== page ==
The opossum diet ranges from grass to meat. Opossums are opportunistic omnivores that obtain most food through scavenging. They actively forage or grass, berries, nuts and seeds. Opossums eat meat and scavenge roadkill or the remains of other predators' kills. They also hunt if a particular prey is easy to catch.
The Virginia opossum is North America's only marsupial. Females give birth to a litter of tiny, underdeveloped young that initially live in a pouch. Opossums are highly opportunistic animals with a flexible diet. Insects are easy prey for opossums, but they also take small mammals, reptiles and birds if the opportunity arises. These marsupials even consume venomous snake species, such as rattlesnakes, as they are not susceptible to the venom of most snakes. Near water, opossums catch easy prey, such as crayfish and tadpoles. Opossums become a nuisance to farmers when they prey upon poultry or eggs. Opossums also become backyard pests when they raid trash cans or garbage bags.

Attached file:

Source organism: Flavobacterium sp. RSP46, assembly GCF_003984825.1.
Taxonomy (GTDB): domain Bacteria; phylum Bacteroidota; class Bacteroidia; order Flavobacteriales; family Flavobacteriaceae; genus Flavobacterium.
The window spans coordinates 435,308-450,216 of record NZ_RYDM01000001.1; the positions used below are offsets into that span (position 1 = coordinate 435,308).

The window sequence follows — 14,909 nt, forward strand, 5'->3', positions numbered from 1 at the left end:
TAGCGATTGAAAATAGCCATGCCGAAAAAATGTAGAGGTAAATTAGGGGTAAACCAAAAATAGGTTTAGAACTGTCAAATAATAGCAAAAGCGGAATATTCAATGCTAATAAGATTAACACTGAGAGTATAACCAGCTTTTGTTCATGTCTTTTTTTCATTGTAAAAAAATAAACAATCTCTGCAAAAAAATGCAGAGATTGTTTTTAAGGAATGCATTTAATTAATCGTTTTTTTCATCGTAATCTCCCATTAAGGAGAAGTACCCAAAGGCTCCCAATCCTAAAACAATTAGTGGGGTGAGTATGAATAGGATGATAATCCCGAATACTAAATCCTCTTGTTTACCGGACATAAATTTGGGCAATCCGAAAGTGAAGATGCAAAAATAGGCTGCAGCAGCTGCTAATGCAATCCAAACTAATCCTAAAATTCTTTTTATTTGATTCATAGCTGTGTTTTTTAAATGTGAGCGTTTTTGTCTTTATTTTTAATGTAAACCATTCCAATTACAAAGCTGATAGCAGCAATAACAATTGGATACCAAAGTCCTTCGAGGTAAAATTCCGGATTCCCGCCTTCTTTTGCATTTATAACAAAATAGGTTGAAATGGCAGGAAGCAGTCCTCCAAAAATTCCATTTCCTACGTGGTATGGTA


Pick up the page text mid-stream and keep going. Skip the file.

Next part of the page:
The Virginia opossum actively hunts and forages throughout the winter and does not hibernate. Opossums may, however, retreat to a secure den or hole during extremely cold weather as the hairless parts of their bodies are vulnerable to frostbite.